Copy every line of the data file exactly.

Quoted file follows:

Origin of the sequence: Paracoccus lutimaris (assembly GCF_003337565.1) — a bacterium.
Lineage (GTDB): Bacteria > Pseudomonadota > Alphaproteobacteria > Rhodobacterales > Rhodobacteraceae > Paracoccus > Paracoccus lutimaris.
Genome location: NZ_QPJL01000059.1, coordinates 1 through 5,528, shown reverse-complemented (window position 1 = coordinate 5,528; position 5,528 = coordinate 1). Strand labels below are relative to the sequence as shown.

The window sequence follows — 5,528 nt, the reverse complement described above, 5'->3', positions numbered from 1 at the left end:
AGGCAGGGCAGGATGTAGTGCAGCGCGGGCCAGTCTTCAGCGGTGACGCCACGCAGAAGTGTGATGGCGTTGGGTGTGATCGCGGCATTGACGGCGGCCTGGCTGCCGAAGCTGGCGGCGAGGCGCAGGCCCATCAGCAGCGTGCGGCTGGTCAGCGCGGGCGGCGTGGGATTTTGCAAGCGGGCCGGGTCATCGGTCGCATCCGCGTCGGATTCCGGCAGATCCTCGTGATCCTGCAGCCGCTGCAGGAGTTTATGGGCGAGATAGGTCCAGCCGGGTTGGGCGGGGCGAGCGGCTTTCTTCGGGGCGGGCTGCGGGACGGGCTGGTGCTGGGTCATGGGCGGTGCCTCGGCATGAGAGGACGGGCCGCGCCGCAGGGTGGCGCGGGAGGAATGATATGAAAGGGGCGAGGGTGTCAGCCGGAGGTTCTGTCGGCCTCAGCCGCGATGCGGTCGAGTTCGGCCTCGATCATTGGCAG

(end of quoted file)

Origin of the sequence: Paracoccus lutimaris (assembly GCF_003337565.1) — a bacterium.
Lineage (GTDB): Bacteria > Pseudomonadota > Alphaproteobacteria > Rhodobacterales > Rhodobacteraceae > Paracoccus > Paracoccus lutimaris.
Genome location: NZ_QPJL01000059.1, coordinates 1 through 5,528, shown reverse-complemented (window position 1 = coordinate 5,528; position 5,528 = coordinate 1). Strand labels below are relative to the sequence as shown.

The window sequence follows — 5,528 nt, the reverse complement described above, 5'->3', positions numbered from 1 at the left end:
AGGCAGGGCAGGATGTAGTGCAGCGCGGGCCAGTCTTCAGCGGTGACGCCACGCAGAAGTGTGATGGCGTTGGGTGTGATCGCGGCATTGACGGCGGCCTGGCTGCCGAAGCTGGCGGCGAGGCGCAGGCCCATCAGCAGCGTGCGGCTGGTCAGCGCGGGCGGCGTGGGATTTTGCAAGCGGGCCGGGTCATCGGTCGCATCCGCGTCGGATTCCGGCAGATCCTCGTGATCCTGCAGCCGCTGCAGGAGTTTATGGGCGAGATAGGTCCAGCCGGGTTGGGCGGGGCGAGCGGCTTTCTTCGGGGCGGGCTGCGGGACGGGCTGGTGCTGGGTCATGGGCGGTGCCTCGGCATGAGAGGACGGGCCGCGCCGCAGGGTGGCGCGGGAGGAATGATATGAAAGGGGCGAGGGTGTCAGCCGGAGGTTCTGTCGGCCTCAGCCGCGATGCGGTCGAGTTCGGCCTCGATCATTGGCAG